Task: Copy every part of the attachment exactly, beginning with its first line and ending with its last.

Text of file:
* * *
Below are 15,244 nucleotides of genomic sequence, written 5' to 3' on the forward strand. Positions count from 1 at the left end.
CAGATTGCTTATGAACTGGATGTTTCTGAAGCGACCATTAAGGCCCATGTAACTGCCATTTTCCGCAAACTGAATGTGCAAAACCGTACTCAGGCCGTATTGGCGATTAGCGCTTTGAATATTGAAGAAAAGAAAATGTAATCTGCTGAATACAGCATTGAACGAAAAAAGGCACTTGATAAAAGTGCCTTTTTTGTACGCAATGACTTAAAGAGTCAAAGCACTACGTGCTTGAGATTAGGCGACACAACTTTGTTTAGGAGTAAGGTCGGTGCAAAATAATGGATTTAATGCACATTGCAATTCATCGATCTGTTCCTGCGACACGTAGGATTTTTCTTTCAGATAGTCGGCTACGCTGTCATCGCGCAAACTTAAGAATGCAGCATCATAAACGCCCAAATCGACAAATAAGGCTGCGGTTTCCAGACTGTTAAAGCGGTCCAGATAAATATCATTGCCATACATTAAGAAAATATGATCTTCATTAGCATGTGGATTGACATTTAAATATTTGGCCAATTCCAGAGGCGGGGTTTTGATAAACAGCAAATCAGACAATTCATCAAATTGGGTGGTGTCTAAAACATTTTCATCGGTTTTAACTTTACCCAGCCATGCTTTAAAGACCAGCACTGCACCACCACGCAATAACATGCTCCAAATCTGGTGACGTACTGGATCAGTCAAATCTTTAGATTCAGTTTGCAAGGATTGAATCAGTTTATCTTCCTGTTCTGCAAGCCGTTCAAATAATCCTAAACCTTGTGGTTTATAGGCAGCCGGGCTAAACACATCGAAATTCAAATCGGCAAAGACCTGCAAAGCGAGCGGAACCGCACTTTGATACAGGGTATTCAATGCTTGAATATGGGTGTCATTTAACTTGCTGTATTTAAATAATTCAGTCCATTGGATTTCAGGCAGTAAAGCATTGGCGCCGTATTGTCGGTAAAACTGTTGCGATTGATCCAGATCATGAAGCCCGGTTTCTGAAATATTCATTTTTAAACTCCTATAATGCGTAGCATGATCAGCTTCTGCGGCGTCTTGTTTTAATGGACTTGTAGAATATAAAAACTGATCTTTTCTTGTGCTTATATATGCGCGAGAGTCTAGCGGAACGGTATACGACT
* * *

Below are 15,244 nucleotides of genomic sequence, written 5' to 3' on the forward strand. Positions count from 1 at the left end.
CAGATTGCTTATGAACTGGATGTTTCTGAAGCGACCATTAAGGCCCATGTAACTGCCATTTTCCGCAAACTGAATGTGCAAAACCGTACTCAGGCCGTATTGGCGATTAGCGCTTTGAATATTGAAGAAAAGAAAATGTAATCTGCTGAATACAGCATTGAACGAAAAAAGGCACTTGATAAAAGTGCCTTTTTTGTACGCAATGACTTAAAGAGTCAAAGCACTACGTGCTTGAGATTAGGCGACACAACTTTGTTTAGGAGTAAGGTCGGTGCAAAATAATGGATTTAATGCACATTGCAATTCATCGATCTGTTCCTGCGACACGTAGGATTTTTCTTTCAGATAGTCGGCTACGCTGTCATCGCGCAAACTTAAGAATGCAGCATCATAAACGCCCAAATCGACAAATAAGGCTGCGGTTTCCAGACTGTTAAAGCGGTCCAGATAAATATCATTGCCATACATTAAGAAAATATGATCTTCATTAGCATGTGGATTGACATTTAAATATTTGGCCAATTCCAGAGGCGGGGTTTTGATAAACAGCAAATCAGACAATTCATCAAATTGGGTGGTGTCTAAAACATTTTCATCGGTTTTAACTTTACCCAGCCATGCTTTAAAGACCAGCACTGCACCACCACGCAATAACATGCTCCAAATCTGGTGACGTACTGGATCAGTCAAATCTTTAGATTCAGTTTGCAAGGATTGAATCAGTTTATCTTCCTGTTCTGCAAGCCGTTCAAATAATCCTAAACCTTGTGGTTTATAGGCAGCCGGGCTAAACACATCGAAATTCAAATCGGCAAAGACCTGCAAAGCGAGCGGAACCGCACTTTGATACAGGGTATTCAATGCTTGAATATGGGTGTCATTTAACTTGCTGTATTTAAATAATTCAGTCCATTGGATTTCAGGCAGTAAAGCATTGGCGCCGTATTGTCGGTAAAACTGTTGCGATTGATCCAGATCATGAAGCCCGGTTTCTGAAATATTCATTTTTAAACTCCTATAATGCGTAGCATGATCAGCTTCTGCGGCGTCTTGTTTTAATGGACTTGTAGAATATAAAAACTGATCTTTTCTTGTGCTTATATATGCGCGAGAGTCTAGCGGAACGGTATACGACT